Last Saturday night we had a wine dinner out on the lake. Luckily the following pairings were slam dunks. We started with mixed greens with lemon vinegarette. The chosen wine for this dish was Broken Dreams Chardonnay from Slo Down Wines. This dry, full- bodied Chardonnay has nice notes of tropical fruit and lemon zest. Lemon plus lemon equals success. The second course, a mushroom tart with gouda cheese was paired with a red blend called Oakley. This Syrah, Petit Syrah and Barbera blend is a true value blend from Sonoma County. It's got a little bit of everything including 3% Pinot Noir. The strong cheese complimented the wine bringing out the fruit. The dinner was a Zinfandel and Zinfandel blend themed dinner. Oakley qualified with a tiny 3% Zinfandel in it's blend. The winemakers even put a handy pull away food pairing chart on the back of the bottle. Next we served braised short ribs with root vegetables. I always love short ribs as there are a variety of wines to pair with these babies. I practically order these any time I see them on a menu. We chose the Zinphomaniac from Lodi to sip with the short ribs. Lodi is an iconic Zinfandel producing region in Central California. This wine brings loads of jammy black fruit with a touch of pepper and spice. We rounded out the dinner with ever popular Zinfandel, Syrah and Petit Syrah blend, Sexual Chocolate. This wine will make you blush or flush but it's chocolate notes and supple tannins never fail to please. Dessert was simple- chocolates in a martini glass. And yes, chocolate can and does pair with wine.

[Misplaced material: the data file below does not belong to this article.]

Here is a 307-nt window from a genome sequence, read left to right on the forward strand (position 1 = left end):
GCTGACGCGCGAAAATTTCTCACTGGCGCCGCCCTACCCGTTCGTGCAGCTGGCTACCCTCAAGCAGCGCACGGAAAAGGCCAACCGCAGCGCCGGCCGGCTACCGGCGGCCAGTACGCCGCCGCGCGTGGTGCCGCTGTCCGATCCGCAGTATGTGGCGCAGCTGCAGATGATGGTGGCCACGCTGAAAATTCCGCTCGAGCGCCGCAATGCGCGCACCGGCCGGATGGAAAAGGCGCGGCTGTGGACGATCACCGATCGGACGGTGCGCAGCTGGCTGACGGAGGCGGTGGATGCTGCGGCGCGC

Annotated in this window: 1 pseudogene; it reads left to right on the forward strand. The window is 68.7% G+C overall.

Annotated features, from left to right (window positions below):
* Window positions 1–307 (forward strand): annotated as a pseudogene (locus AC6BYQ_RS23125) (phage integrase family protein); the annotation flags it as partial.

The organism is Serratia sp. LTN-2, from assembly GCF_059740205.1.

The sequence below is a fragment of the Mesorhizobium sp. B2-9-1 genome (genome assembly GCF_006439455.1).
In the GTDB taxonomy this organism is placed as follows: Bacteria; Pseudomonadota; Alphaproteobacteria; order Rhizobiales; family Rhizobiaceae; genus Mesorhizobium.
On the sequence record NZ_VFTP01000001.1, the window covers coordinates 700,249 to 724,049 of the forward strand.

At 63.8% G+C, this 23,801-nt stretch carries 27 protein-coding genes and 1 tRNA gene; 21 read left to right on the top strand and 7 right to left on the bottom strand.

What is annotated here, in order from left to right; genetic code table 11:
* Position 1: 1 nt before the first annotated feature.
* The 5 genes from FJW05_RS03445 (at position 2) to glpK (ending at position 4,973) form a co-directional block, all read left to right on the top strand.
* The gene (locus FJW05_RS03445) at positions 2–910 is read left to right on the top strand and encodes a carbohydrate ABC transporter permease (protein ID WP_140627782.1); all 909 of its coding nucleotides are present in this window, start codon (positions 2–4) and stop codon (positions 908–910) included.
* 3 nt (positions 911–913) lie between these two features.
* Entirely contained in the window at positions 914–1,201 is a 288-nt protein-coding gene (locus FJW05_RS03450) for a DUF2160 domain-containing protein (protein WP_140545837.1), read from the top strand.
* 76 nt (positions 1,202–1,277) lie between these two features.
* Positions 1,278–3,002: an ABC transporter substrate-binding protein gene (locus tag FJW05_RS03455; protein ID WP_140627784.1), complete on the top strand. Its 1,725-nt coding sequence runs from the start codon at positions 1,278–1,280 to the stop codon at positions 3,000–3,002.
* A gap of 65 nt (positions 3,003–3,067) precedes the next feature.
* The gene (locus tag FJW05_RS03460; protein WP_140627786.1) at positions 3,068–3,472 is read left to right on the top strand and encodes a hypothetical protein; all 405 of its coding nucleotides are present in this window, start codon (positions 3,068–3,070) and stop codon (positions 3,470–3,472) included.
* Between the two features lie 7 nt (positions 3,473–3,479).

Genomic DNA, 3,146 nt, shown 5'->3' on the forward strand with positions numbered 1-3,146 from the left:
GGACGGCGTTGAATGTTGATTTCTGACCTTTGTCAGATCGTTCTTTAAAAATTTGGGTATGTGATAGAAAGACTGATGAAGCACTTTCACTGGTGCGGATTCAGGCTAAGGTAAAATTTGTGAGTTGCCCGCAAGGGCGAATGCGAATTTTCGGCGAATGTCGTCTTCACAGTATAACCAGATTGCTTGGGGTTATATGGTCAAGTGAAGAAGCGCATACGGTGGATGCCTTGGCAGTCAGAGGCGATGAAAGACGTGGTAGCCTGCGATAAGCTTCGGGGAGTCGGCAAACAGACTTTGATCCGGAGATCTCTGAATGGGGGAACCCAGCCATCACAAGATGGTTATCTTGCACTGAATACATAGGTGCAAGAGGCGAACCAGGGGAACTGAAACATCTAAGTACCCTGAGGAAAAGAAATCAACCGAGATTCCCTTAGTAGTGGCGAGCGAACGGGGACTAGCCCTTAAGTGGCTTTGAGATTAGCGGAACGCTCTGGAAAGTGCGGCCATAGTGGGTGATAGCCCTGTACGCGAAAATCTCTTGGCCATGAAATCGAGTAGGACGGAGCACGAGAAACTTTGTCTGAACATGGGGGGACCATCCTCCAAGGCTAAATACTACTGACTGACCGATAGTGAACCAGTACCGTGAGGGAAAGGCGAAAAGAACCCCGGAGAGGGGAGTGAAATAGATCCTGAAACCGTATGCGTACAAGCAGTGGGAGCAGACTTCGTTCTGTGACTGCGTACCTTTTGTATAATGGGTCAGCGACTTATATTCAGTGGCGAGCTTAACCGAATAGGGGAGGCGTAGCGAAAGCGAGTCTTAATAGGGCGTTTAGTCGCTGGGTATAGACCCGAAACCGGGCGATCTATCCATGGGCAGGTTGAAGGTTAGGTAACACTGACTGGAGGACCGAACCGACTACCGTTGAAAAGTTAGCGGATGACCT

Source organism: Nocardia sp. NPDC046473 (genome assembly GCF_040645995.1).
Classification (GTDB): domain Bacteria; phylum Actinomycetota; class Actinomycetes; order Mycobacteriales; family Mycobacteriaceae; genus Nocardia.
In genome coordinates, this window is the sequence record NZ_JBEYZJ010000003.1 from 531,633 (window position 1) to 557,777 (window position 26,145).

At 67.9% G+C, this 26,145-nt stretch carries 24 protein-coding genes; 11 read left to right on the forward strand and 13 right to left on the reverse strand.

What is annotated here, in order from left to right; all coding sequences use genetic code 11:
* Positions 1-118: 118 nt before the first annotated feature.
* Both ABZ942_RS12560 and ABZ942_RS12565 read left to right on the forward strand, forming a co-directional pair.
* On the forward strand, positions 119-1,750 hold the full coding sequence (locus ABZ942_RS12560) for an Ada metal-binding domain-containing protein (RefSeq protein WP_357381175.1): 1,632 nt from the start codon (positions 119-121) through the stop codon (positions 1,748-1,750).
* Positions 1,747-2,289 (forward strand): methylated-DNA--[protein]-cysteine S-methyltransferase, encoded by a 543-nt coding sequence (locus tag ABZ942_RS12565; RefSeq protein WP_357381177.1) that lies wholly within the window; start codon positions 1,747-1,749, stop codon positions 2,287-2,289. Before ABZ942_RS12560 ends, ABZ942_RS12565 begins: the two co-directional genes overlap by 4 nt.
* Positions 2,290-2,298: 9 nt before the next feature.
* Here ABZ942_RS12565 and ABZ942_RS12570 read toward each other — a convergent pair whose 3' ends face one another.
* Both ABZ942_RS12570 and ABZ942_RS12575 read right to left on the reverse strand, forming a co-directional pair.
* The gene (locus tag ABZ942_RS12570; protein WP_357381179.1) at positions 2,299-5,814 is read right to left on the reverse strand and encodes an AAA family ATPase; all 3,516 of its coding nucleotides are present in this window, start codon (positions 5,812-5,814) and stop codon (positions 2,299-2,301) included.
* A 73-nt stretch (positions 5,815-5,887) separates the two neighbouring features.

Dinner was a success. The key to the success was choosing the wines after tasting them with the food to be served. Thanks to Gina and Jim Stradley and Chef Julio for their patience and hard work.  

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Last post, I promised to give you some "behind the scenes shots" of our column's photo shoot for the September/ October issue.  

We styled three beautiful fall tables and I wanted to share them with you in a bit more detail.  


My photos are too large to post to the blog....and with computer technology NOT being my strong suit, I am unable to resize them correctly.

As soon as I'm able to do that, I will post them.

Until then, I thought I'd share a little before and after of a paint project we completed a couple of months ago.  (If you follow me on Facebook, you've already seen this, so you can stop reading here, LOL!)

I never get to complete things in my own home, but it had really gotten past time for new paint.  Along with the walls, ceiling, and trim, I wanted to paint my brick fireplace and hearth.  

Hubby was against it.  

Forgiveness/ Permission.

I will go for forgiveness every time.  (You can do that after 23+ years.)

Just ask him next time you see him about the morning he woke up and there was a hole in the roof.  A BIG hole.